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Old 08-08-2017, 08:53 AM
 
Location: Living on the Coast in Oxnard CA
15,726 posts, read 26,753,064 times
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Quote:
Originally Posted by elnrgby View Post
Yes, but reality works in such ways that an IRA generally earns about 4%-5% per year (maybe 8% in a fantastic year like this one, but it is not the average), when it doesn't lose 40% as in 2008-9. Neither kId will get that kind of return from an IRA, plus there are taxes to pay which diminish the final net gains further. In general, if you want that kind of returns, you have to be a professional investor with your attention glued to the market at all times, without any other occupation or interest in life (I do know some people of that kind, and they are not much different from heroin addicts). If investing were so easy and gains so predictable, everyone would have the assets of Warren Buffett.
The reason Warren Buffet has what he has is because he holds on for the long term. One of my close friends showed me one time that if you take any 40 year time frame and run it out you can see the growth over time. 95% of people do not have the discipline to stay in the market. I have had 20% returns and I have had 5% returns. Even in down turns my account seems to grow at least by 8% a year.

When you buy and hold you don't need to be glued to the market.
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Old 08-08-2017, 10:05 AM
 
Location: Long Island,NY
1,016 posts, read 544,503 times
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As others have mentioned, health insurance is the 800# gorilla unless it's included in your pension.
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Old 08-08-2017, 11:14 AM
 
125 posts, read 50,809 times
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Quote:
Originally Posted by ralphfr View Post
As others have mentioned, health insurance is the 800# gorilla unless it's included in your pension.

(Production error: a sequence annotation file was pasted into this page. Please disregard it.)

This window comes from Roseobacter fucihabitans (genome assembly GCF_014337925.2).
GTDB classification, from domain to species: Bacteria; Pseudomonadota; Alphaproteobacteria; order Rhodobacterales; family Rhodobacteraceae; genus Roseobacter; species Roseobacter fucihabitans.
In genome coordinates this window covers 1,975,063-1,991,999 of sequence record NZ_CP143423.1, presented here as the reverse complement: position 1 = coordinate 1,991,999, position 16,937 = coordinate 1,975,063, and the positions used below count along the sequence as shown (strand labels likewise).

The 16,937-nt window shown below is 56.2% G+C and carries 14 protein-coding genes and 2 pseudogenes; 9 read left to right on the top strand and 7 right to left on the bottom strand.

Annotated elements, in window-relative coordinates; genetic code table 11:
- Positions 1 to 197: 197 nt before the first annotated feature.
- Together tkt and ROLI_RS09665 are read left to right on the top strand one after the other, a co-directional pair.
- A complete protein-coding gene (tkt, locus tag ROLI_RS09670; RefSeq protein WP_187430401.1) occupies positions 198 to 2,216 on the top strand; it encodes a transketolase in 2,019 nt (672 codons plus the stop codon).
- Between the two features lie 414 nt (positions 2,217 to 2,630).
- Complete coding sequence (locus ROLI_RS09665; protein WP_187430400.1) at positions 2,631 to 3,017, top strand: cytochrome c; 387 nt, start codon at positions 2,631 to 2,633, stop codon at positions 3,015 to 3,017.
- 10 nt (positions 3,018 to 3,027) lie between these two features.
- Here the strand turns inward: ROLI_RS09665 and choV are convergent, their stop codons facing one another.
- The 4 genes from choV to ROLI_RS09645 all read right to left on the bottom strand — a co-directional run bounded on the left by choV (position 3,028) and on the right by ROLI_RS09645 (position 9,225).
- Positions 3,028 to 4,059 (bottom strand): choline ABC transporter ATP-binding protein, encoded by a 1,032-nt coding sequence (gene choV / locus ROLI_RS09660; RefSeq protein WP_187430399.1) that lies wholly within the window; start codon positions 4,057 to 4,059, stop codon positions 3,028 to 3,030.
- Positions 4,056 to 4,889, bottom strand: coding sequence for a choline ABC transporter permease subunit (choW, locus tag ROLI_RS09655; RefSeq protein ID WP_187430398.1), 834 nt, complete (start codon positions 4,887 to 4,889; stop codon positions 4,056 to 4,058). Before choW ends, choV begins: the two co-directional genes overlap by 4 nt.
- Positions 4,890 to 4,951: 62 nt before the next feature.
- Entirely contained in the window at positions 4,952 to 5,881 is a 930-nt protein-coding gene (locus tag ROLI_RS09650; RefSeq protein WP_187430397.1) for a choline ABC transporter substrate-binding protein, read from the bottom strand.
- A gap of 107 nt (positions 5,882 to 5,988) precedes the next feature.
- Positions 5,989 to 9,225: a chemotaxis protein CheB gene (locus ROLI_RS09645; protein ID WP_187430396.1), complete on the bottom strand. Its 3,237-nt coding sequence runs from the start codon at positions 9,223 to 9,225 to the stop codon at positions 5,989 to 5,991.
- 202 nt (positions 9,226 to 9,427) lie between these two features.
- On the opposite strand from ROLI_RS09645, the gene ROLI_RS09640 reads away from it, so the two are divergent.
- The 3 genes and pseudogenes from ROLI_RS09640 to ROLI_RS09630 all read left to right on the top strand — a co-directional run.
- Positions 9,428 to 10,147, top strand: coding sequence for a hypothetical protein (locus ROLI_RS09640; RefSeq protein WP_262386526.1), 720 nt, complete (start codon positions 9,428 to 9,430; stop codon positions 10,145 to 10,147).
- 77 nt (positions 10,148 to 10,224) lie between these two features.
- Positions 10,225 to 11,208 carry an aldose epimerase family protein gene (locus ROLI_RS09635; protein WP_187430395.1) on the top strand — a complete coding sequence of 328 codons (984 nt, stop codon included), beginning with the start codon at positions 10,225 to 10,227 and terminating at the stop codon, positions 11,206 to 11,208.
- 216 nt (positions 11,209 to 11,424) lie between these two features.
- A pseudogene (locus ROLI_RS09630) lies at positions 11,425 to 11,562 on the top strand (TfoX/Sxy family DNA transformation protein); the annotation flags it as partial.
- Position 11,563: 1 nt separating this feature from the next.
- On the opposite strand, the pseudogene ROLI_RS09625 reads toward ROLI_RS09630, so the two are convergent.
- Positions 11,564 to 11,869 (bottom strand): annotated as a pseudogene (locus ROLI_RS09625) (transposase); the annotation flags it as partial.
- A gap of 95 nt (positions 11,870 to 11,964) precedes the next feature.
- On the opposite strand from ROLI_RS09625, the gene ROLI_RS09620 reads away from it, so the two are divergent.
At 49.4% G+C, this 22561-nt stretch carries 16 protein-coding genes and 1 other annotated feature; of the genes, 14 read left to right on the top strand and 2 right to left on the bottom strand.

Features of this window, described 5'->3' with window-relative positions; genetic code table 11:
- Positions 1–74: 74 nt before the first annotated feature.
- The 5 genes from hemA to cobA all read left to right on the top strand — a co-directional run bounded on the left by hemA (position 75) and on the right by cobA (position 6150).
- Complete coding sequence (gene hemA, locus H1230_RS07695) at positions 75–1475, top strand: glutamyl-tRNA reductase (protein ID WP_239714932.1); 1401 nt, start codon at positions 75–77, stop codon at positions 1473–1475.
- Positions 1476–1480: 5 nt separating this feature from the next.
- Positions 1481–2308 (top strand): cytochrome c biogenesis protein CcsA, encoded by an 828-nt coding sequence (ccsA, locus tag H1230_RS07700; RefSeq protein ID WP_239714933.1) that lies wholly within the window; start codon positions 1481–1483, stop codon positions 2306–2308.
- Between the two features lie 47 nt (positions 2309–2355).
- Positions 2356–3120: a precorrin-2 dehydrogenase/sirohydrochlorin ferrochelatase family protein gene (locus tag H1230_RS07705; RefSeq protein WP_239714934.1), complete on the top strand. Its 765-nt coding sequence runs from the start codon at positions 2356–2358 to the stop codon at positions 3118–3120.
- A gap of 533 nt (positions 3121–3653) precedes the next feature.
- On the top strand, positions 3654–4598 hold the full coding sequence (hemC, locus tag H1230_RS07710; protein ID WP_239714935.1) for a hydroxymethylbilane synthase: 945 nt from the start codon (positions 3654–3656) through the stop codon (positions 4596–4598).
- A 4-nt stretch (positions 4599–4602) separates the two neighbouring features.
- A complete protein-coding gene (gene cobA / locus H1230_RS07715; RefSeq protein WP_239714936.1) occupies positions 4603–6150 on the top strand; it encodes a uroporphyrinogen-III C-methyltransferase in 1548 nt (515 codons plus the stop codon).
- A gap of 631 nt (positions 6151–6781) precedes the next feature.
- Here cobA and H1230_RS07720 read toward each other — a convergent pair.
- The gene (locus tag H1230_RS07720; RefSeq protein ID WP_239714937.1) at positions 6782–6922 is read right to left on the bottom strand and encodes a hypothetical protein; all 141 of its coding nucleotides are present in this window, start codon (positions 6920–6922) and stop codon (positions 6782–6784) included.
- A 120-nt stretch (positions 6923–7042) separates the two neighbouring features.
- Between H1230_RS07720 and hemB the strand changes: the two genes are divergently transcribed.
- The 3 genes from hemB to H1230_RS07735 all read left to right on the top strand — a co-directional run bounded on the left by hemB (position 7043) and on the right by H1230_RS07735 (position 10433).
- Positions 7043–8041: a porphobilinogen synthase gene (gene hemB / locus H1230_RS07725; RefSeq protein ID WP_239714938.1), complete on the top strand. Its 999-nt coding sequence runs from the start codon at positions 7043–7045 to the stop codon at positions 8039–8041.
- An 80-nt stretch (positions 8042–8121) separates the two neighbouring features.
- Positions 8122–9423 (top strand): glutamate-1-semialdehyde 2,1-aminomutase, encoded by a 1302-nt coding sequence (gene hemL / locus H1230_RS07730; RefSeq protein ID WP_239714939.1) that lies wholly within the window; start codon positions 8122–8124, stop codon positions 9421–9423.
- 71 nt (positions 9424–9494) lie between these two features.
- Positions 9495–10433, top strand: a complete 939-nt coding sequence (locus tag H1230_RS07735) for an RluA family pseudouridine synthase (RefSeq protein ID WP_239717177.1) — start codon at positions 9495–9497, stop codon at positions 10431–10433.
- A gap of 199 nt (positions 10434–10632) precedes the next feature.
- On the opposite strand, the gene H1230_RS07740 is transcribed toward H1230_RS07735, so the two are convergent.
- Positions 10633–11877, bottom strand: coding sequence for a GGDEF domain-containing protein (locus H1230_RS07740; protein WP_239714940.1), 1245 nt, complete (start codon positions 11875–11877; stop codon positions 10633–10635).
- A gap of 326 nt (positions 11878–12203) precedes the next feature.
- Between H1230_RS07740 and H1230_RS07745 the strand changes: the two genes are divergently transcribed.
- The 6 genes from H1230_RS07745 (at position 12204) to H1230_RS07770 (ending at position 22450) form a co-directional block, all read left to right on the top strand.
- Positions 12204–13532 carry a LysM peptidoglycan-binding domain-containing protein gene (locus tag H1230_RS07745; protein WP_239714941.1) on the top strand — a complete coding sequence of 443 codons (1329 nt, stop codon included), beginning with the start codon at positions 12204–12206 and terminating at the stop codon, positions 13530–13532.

Yes. It's healthcare that will squander away your retirement right quick

Being Native American, this is something that will help me to some extent. Typical office visits at an IHS Health Clinic for a family doctor are free at our native clinic though N.P are usually provided instead. Typical blood tests also. Limited dental care is also free (cleanings, x rays, fillings, easy to do root canals & caps). Due to the ACA, the clinics can acceptmost health insurance.

Also the Indian Health Service never marks drugs up for a profit. Though the Clnic pharmacy is small, it still helps regarding savings and most drugs a person will need.

I'd like to work 30 hrs a week until I drop Just enough for the free health benefits, dental & accident policy. This would be one 50.5 weekend a month plus one 18 hr shift per week. Paid to sleep for 5+ hrs. Right now it is two 18 hr shifts per week plus I cover for other staff which would be slightly too much in retirement. Right now i average 45 hrs a week always getting at least 6 hrs of actual sleep per night.


Retirement in my mind is working 1 18 hr shift per week+ 1 long weekend a month. Perfect

Last edited by TruckeeWannabee; 08-08-2017 at 12:43 PM..
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Old 08-09-2017, 02:22 AM
 
Location: In my head
295 posts, read 315,250 times
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Quote:
Originally Posted by Cabound1 View Post
My 2 cents...

I retired at 42.

A couple years prior to retiring, it became obvious to me that for early retirees, there were 2 phases to retirement planning (pre "SS and Medicare " and post " SS and Medicare). I needed to plan for both phases individually. It also made sense, after a few calculations, that if I could control my present day expenses to match my present SS and Medicare numbers, retirement planning would be reduced to planning for only the interim period...between then and when I anticipated taking SS.

I immediately reduced my expenses to less than my anticipated SS payments. This meant paying off the mortgage and all other debts. I realize not everyone can do this, but I could, and did.

You following? If so...

This simplified the planning tremendously. Why? Because it changed an indeterminate amount of time to a definitive amount of time to plan for. I only had to plan from my current age until the day I took SS and Medicare.

For me, that was about 25 years. I set a number that I figured I needed as a nest egg to support my current expenses for 25 years.

I'm 13 years into retirement now and the "nest egg" is currently 125% of the original. And that was after a very unfortunate "sequence risk " of the 2008 financial mess. So I'm in better shape than I was when I retired. Doesn't mean I'm home free, but in way better shape than I anticipated.

My feeling is it's all about controlling expenses. I am naturally good at that. It's also about risk tolerance. Never been a scaredy cat......you need to assume some risk.... fixed income these days will never get you there....
Quote:
Originally Posted by PartIrish View Post